Family of murdered Wigan teacher Ann Maguire lose High Court challenge
The family of Wigan teacher Ann Maguire have lost their challenge against a coroner's decision not to call evidence from pupils who had contact with her schoolboy killer immediately before the murder.
xMrs Maguire’s husband Don, children and nephews - who were not at London’s High Court for the ruling - wanted Mr Justice Holroyde to order the decision taken by assistant West Yorkshire coroner Kevin McLoughlin to be reconsidered.
An inquest into Mrs Maguire’s death is due to take place before a jury at Wakefield Coroner’s Court in November.
The 61-year-old teacher was stabbed in the back by 15-year-old Will Cornick as she taught a Spanish class at Corpus Christi Catholic College in Leeds in April 2014.
Cornick was later sentenced to life with a minimum term of 20 years.
Dismissing the claim for judicial review, the judge said: “I have much sympathy for the claimants, and I fully understand their reasons for wishing to pursue this line of inquiry.
“For the reasons I have given, however, I am unable to accept the submission that the assistant coroner reached a decision which was so seriously flawed as to be ...unreasonable.”
Counsel Nick Armstrong told the judge that it was the only occasion on which a teacher had been killed by a pupil in a British classroom and the family were anxious “that all the lessons that can be learned from this enormous tragedy are learned”.
He said the coroner accepted that the inquest should address school rules and policies about weapons in school, reporting the presence of weapons in school, and how those rules and policies had been communicated to students.
This was because that over the three hours before the murder, Cornick told other students what he intended to do, and showed a number of them the knife - yet no report to a member of staff was made, at least until it was too late.
The coroner said that all those students - now adults - were “potentially vulnerable” and were not to be re-approached, with the result that only transcripts of their interviews with police at the time would be adduced.
Mr Armstrong said this approach was unlawful as the decision was a blanket one based on limited and generic evidence about vulnerability generally.
Cathryn McGahey QC argued that the decision was lawfully open to the assistant coroner who was “uniquely well-placed” to make it.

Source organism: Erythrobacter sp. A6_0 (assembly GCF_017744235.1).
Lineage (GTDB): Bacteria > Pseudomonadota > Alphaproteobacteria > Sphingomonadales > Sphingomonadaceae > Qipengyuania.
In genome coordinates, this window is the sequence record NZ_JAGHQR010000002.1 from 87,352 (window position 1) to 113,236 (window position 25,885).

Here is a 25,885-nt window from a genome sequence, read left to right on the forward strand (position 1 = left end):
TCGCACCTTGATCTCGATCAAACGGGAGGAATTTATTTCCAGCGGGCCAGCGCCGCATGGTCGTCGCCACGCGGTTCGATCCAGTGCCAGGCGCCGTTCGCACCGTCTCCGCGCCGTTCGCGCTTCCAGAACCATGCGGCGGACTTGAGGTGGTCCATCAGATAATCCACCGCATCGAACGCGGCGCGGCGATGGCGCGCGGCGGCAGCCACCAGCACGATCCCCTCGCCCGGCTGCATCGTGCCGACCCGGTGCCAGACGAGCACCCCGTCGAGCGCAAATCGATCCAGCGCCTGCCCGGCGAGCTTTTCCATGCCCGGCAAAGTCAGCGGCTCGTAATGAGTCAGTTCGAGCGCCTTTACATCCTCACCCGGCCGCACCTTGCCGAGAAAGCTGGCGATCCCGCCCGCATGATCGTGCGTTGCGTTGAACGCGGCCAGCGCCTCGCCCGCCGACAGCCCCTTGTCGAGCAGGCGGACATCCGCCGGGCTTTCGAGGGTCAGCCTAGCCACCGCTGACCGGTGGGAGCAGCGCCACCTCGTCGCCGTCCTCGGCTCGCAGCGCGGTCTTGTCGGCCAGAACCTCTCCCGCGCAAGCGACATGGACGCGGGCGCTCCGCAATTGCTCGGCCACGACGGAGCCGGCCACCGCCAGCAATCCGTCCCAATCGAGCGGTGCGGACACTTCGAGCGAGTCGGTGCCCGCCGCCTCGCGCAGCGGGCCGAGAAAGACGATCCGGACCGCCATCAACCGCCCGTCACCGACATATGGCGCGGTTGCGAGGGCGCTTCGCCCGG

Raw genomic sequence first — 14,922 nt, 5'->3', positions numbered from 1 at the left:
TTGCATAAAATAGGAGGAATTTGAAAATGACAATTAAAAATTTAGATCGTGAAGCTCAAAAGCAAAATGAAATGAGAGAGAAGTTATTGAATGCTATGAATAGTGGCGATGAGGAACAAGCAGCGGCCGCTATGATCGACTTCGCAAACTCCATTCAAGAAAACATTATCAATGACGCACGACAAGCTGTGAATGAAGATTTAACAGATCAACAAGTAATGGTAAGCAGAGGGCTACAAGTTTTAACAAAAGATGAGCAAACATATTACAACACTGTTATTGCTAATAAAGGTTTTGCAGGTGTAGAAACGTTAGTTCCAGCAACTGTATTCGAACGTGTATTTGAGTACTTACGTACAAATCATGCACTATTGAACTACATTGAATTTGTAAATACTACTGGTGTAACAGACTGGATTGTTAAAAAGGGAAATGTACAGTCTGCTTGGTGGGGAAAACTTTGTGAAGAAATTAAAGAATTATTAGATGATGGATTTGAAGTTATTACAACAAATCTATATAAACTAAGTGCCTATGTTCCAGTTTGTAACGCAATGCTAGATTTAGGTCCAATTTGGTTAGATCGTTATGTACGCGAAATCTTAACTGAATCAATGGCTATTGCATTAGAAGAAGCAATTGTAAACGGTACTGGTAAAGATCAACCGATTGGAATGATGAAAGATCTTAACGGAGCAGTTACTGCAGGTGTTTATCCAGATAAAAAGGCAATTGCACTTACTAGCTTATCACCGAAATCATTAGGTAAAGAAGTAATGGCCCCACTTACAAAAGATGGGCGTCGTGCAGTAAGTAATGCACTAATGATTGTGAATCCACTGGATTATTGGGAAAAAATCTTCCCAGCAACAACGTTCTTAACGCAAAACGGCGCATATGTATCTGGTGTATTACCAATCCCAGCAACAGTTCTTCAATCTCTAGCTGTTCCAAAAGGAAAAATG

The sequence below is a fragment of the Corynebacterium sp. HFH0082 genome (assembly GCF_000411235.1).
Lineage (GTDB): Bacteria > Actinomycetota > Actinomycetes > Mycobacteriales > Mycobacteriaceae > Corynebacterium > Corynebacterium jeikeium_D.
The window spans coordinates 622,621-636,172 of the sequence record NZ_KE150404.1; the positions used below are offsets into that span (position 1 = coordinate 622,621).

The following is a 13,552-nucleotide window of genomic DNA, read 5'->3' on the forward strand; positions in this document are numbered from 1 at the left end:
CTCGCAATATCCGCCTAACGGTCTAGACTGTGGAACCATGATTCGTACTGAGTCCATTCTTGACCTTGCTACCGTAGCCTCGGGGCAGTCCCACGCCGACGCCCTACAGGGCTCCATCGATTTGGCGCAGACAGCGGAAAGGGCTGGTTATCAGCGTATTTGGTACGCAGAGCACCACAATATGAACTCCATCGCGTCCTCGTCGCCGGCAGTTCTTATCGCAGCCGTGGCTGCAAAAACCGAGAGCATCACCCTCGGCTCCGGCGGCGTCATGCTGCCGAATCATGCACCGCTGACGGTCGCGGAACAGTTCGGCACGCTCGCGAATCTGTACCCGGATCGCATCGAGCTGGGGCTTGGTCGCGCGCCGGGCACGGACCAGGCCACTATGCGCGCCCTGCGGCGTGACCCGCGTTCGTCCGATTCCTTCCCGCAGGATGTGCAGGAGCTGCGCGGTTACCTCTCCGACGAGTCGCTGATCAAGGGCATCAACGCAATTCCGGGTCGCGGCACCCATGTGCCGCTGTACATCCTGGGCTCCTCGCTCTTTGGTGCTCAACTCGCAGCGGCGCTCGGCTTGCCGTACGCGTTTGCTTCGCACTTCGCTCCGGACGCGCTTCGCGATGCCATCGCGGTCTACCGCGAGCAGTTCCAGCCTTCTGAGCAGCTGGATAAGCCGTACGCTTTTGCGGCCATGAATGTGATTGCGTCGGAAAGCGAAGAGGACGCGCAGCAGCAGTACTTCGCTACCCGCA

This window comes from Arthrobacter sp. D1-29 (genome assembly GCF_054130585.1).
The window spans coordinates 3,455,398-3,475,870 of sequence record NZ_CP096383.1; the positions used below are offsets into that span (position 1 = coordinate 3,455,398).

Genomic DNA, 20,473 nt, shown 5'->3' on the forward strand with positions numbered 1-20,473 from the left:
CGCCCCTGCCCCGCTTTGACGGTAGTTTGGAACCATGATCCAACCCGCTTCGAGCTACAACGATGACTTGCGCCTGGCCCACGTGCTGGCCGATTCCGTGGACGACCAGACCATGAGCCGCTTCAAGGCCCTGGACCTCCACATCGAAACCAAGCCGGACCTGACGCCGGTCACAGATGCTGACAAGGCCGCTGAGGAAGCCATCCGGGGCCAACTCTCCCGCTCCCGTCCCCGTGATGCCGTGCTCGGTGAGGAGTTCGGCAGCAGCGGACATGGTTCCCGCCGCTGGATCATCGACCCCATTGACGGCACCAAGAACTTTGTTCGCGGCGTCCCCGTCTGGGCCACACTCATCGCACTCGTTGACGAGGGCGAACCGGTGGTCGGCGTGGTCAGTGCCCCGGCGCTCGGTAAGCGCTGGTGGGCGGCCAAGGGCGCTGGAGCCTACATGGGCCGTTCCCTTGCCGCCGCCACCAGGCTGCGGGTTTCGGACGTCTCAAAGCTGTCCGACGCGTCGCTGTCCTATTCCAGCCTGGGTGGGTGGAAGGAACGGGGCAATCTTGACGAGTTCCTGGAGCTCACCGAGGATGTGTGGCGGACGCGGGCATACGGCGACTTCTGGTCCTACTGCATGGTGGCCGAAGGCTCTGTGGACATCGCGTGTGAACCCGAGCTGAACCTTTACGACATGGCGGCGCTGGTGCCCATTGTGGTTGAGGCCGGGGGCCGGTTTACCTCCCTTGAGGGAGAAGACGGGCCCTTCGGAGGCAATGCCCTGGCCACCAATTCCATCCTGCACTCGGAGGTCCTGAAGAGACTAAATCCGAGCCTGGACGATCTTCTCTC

The request to call the former pupils was opposed by other interested parties - including the sisters of Mrs Maguire, one of whom was an experienced teacher - who were concerned about the effect that giving evidence might have on these young people, she added.
And Leeds City Council had said the facts regarding the morning of the incident were already clear and required no duplication of inquiry.
Ms McGahey said: “The key issue was the usefulness of the evidence that these students could give.
“The coroner was entitled to reach the view that the benefit of calling the students would be limited.”
It was a school without a history of violence and therefore without any reason for there to be any express but unwritten rule or policy.
Most of the students told the police they had not taken Cornick’s threats seriously and the transcripts of their contemporaneous interviews would be available.
The evidence of teaching staff, who had experience of the attitudes of hundreds of students of varying ages, was likely to be far more reliable and useful.
Yogi Amin, partner at law firm Irwin Mitchell, said: “Ann Maguire’s family will now take stock and discuss the options with their legal team.
“They remain committed to finding out the truth and exactly what happened on the day Ann was killed through a thorough, open and fair process.
“They believe it is the only way that lessons will be learned from the incident.”
In his ruling, the judge said that in pursuing their “understandable and commendable” wish to assist, the claimants would never be able to point to the evidence of a handful of former pupils as being necessarily representative of the understanding and likely response of school pupils as a body.
“Inevitably, therefore, questioning of any former pupil who was called as a witness would come down to an investigation of how he or she individually perceived the risk posed by William Cornick and why he or she did not report William Cornick to a member of staff.
“Thus, inevitably, there would be a substantial risk that any individual student questioned about such matters would feel that he or she was being criticised and perhaps even blamed for the death.”
He added: “In striking the balance which he did, the assistant coroner was entitled to conclude that there was a clear risk of harm to former pupils in calling them to give evidence, but that there was little prospect of their oral evidence assisting materially in ascertaining the circumstances of Mrs Maguire’s death or in learning lessons for the future.
“There were arguments both for and against calling the interviewed pupils as witnesses, and there was room for different views as to how the balance should be struck; but the assistant coroner took the relevant matters into account, and it is in my judgment impossible to say that his conclusion was not one which was properly open to him.”